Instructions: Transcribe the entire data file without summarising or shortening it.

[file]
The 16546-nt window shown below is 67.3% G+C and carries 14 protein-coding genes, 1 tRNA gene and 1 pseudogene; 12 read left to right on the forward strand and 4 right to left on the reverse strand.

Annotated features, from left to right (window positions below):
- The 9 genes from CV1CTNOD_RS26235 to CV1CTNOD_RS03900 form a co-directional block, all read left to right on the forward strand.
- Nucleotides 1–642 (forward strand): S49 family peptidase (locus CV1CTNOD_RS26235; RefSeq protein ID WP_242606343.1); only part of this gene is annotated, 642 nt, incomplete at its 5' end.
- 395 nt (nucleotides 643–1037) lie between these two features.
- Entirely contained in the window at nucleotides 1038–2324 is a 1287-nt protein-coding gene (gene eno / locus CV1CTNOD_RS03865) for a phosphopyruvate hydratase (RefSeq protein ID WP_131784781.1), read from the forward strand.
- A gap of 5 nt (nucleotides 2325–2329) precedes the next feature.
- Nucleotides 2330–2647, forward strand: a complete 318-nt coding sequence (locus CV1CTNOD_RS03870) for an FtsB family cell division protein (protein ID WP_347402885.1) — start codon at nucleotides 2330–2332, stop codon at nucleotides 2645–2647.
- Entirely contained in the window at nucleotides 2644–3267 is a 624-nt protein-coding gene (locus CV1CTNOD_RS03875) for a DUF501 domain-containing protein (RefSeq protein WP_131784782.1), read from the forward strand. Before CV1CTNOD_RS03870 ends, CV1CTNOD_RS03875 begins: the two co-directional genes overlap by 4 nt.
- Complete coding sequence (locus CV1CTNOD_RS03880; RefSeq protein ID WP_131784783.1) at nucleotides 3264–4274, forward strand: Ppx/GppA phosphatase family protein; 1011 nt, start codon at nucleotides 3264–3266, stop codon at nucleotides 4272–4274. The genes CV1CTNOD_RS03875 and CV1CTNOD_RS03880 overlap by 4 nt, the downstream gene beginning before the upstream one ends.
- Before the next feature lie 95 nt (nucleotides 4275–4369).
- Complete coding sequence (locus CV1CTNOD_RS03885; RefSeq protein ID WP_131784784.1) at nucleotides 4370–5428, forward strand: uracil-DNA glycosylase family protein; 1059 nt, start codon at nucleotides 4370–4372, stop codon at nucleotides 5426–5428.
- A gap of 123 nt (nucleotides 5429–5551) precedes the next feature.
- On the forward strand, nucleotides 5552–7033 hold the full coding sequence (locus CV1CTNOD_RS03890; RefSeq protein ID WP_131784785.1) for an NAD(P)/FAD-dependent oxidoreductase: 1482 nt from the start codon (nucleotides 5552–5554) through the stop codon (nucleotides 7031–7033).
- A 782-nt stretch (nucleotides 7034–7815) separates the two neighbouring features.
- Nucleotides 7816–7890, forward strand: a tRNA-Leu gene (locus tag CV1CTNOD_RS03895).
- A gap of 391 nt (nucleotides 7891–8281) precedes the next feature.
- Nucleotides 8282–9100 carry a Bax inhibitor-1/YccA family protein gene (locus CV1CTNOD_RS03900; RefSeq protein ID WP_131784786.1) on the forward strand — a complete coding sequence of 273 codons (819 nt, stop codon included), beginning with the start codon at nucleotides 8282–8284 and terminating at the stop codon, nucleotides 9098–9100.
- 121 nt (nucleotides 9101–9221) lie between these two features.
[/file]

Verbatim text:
The 16546-nt window shown below is 67.3% G+C and carries 14 protein-coding genes, 1 tRNA gene and 1 pseudogene; 12 read left to right on the forward strand and 4 right to left on the reverse strand.

Annotated features, from left to right (window positions below):
- The 9 genes from CV1CTNOD_RS26235 to CV1CTNOD_RS03900 form a co-directional block, all read left to right on the forward strand.
- Nucleotides 1–642 (forward strand): S49 family peptidase (locus CV1CTNOD_RS26235; RefSeq protein ID WP_242606343.1); only part of this gene is annotated, 642 nt, incomplete at its 5' end.
- 395 nt (nucleotides 643–1037) lie between these two features.
- Entirely contained in the window at nucleotides 1038–2324 is a 1287-nt protein-coding gene (gene eno / locus CV1CTNOD_RS03865) for a phosphopyruvate hydratase (RefSeq protein ID WP_131784781.1), read from the forward strand.
- A gap of 5 nt (nucleotides 2325–2329) precedes the next feature.
- Nucleotides 2330–2647, forward strand: a complete 318-nt coding sequence (locus CV1CTNOD_RS03870) for an FtsB family cell division protein (protein ID WP_347402885.1) — start codon at nucleotides 2330–2332, stop codon at nucleotides 2645–2647.
- Entirely contained in the window at nucleotides 2644–3267 is a 624-nt protein-coding gene (locus CV1CTNOD_RS03875) for a DUF501 domain-containing protein (RefSeq protein WP_131784782.1), read from the forward strand. Before CV1CTNOD_RS03870 ends, CV1CTNOD_RS03875 begins: the two co-directional genes overlap by 4 nt.
- Complete coding sequence (locus CV1CTNOD_RS03880; RefSeq protein ID WP_131784783.1) at nucleotides 3264–4274, forward strand: Ppx/GppA phosphatase family protein; 1011 nt, start codon at nucleotides 3264–3266, stop codon at nucleotides 4272–4274. The genes CV1CTNOD_RS03875 and CV1CTNOD_RS03880 overlap by 4 nt, the downstream gene beginning before the upstream one ends.
- Before the next feature lie 95 nt (nucleotides 4275–4369).
- Complete coding sequence (locus CV1CTNOD_RS03885; RefSeq protein ID WP_131784784.1) at nucleotides 4370–5428, forward strand: uracil-DNA glycosylase family protein; 1059 nt, start codon at nucleotides 4370–4372, stop codon at nucleotides 5426–5428.
- A gap of 123 nt (nucleotides 5429–5551) precedes the next feature.
- On the forward strand, nucleotides 5552–7033 hold the full coding sequence (locus CV1CTNOD_RS03890; RefSeq protein ID WP_131784785.1) for an NAD(P)/FAD-dependent oxidoreductase: 1482 nt from the start codon (nucleotides 5552–5554) through the stop codon (nucleotides 7031–7033).
- A 782-nt stretch (nucleotides 7034–7815) separates the two neighbouring features.
- Nucleotides 7816–7890, forward strand: a tRNA-Leu gene (locus tag CV1CTNOD_RS03895).
- A gap of 391 nt (nucleotides 7891–8281) precedes the next feature.
- Nucleotides 8282–9100 carry a Bax inhibitor-1/YccA family protein gene (locus CV1CTNOD_RS03900; RefSeq protein ID WP_131784786.1) on the forward strand — a complete coding sequence of 273 codons (819 nt, stop codon included), beginning with the start codon at nucleotides 8282–8284 and terminating at the stop codon, nucleotides 9098–9100.
- 121 nt (nucleotides 9101–9221) lie between these two features.